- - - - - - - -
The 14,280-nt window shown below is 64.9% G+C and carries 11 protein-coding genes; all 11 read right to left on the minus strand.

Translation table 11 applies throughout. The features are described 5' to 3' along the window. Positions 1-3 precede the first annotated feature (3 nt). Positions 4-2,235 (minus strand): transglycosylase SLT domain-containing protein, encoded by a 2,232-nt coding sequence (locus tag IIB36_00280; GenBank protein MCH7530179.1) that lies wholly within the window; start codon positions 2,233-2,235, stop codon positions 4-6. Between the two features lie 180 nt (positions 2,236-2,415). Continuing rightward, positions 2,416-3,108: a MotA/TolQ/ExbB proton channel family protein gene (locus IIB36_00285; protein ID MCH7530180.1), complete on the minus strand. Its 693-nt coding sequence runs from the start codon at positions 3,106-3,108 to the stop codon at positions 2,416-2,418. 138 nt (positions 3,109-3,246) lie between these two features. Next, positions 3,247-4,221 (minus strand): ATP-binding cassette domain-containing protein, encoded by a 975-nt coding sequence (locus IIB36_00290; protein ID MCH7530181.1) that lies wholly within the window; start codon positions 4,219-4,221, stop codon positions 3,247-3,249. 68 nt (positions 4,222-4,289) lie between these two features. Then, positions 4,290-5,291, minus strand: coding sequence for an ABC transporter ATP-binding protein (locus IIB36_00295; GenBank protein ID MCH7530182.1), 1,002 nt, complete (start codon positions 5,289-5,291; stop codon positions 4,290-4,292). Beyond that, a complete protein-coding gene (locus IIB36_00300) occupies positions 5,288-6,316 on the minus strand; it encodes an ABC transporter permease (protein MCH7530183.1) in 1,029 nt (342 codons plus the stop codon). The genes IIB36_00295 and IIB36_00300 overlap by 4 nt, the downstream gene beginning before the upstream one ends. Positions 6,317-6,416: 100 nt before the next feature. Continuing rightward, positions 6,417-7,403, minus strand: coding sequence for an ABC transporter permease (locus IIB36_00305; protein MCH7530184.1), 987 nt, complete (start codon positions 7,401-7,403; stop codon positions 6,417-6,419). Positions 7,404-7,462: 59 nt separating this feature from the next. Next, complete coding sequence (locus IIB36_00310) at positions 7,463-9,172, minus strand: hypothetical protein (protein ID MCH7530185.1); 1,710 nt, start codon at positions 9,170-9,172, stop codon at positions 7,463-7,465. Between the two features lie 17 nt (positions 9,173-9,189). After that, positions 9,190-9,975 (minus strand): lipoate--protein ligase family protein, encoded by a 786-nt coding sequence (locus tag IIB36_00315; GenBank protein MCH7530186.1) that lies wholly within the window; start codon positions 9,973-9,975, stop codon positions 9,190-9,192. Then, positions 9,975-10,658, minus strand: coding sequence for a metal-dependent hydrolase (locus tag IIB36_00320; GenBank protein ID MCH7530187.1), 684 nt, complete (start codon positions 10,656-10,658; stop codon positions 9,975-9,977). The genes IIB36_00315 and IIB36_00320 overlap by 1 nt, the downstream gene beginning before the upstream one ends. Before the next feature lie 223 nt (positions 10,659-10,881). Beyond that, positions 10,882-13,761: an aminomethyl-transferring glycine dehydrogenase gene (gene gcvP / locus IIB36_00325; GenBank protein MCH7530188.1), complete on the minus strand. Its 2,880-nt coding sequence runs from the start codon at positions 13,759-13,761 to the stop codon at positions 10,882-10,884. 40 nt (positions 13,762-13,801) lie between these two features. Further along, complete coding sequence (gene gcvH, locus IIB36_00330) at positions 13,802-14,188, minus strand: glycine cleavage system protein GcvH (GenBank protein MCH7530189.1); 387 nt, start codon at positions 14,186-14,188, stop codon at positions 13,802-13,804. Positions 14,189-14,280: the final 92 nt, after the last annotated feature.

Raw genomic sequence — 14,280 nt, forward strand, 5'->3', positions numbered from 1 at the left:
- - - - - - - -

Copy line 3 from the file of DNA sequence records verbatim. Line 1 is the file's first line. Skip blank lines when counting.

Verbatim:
Raw genomic sequence — 14,280 nt, forward strand, 5'->3', positions numbered from 1 at the left: